Breastfeeding is the normal way to feed your baby. Yes, it is natural. But it is not always easy. Our culture has not allowed girls to witness this act and learn from other moms. Often new moms have never seen another woman breastfeed before undertaking it herself. So, we are faced with a bit of a learning curve. And we are surrounded by the prevailing messages like, “I tried but I couldn’t make enough milk” and “I gave up because it hurt too badly!” Thus, we expect to fail. Here are some links and books that I found helpful:
Kellymom : an easy-to-navigate-at-3am site with more information than you could ever need. The site includes information on normal breastfeeding patterns, milk supply, common problems, not-so-common problems, adoptive nursing, and much more.
Ameda: I love the latch video available at this site. Please watch it if you are not certain about proper latch!
Dr. Jack Newman: Includes videos to introduce you to proper and improper latch. I linked straight to the videos but scrounge around the site–there is much more to be found.
La Leche League: the supreme breastfeeding support group. Find the one closest to you and join. You can attend LLL meetings even before having your baby. The website includes articles and information.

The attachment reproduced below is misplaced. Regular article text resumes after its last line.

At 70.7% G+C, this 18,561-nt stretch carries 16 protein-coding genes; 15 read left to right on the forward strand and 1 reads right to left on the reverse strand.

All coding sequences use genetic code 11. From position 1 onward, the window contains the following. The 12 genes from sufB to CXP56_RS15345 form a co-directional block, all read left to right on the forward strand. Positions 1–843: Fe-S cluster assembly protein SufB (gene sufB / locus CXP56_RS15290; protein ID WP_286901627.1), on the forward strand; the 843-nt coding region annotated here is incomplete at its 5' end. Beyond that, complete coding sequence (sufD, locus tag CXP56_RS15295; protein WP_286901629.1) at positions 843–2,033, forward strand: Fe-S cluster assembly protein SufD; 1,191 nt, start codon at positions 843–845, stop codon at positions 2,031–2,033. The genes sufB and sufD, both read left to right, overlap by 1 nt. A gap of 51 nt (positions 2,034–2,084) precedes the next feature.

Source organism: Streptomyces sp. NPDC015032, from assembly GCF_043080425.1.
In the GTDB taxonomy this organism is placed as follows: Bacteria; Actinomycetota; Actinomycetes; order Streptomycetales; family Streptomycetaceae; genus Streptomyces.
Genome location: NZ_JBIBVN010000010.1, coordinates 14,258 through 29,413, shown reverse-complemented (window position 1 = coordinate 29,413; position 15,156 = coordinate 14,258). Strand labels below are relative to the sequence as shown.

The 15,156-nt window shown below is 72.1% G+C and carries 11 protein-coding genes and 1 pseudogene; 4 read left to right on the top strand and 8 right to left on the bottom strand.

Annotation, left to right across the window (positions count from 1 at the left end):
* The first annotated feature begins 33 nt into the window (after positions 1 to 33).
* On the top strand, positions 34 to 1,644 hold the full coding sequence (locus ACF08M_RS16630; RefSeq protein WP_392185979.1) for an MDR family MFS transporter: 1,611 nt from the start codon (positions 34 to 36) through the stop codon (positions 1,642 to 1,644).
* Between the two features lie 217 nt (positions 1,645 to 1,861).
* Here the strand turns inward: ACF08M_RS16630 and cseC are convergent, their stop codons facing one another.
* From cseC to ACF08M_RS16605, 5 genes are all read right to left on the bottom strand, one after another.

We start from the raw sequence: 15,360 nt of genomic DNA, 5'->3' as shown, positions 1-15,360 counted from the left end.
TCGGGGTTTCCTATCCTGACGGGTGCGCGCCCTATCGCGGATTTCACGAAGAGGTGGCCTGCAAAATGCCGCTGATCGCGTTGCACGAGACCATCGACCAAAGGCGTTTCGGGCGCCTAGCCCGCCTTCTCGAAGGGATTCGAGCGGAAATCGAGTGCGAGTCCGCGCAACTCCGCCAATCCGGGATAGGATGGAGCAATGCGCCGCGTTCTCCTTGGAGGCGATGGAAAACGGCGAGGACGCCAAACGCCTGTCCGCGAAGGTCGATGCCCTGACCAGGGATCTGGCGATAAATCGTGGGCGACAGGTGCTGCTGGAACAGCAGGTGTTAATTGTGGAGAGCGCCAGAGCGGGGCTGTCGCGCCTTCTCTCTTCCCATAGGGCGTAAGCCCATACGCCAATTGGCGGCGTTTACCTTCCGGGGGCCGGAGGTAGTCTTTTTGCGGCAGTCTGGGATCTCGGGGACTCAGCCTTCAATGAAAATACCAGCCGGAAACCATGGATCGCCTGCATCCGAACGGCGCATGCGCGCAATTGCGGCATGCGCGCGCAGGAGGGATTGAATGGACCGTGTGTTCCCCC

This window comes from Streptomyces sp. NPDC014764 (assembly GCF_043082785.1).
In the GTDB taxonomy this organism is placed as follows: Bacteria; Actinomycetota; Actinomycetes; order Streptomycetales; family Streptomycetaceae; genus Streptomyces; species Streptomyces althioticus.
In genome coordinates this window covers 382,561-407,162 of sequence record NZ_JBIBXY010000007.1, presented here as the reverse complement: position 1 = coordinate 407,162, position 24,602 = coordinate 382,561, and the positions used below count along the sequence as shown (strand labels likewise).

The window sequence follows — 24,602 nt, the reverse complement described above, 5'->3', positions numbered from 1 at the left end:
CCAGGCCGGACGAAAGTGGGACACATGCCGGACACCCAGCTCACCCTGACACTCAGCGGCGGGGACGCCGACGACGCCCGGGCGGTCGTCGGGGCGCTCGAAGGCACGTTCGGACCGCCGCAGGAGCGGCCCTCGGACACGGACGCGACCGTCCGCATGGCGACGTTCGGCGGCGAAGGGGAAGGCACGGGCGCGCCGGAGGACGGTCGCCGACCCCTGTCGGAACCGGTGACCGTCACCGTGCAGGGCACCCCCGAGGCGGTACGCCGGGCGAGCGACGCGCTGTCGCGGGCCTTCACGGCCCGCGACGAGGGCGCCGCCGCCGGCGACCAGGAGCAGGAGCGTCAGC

BFAR (Breast Feeding after Reduction): This site was created for women who have had breast surgeries but it offers a wealth of information on milk supply issues.
In the Flesh Help
Call your doula
Find a lactation consultant–a hospital or pediatrician’s office is often a good place to start. Still, beware–not all LCs are equal.
Call your local La Leche League leader
So That’s What They’re Forby Janet Tamaro
The Ultimate Breastfeeding Book of Answers by Jack Newman
Advocacy and More
SC Breastfeeding Action Committee: A great place to stay informed about state initiatives and to find a copy of SC law regarding nursing in public (it is legal, by the way).
Breastfeeding in the News: Find out the latest studies and controversies.
Hathor the Cow Goddess: The Superhero (and writer of comics) who makes milk.
ProMom: An advocacy site that includes the amazing 101 reasons to breastfeed list.
Julie’s Two Cents: Remember that breastfeeding is all about supply and demand. Because of this fundamental aspect, it is important to avoid schedule feedings ala Babywise. If returning to work, make sure you have a great pump and consider co-sleeping to keep up with growth spurts. And if you must supplement, use a cup, syringe, SNS, or finger-feeder instead of a bottle with a newborn to avoid nipple confusion. Believe me, nipple confusion–not fun.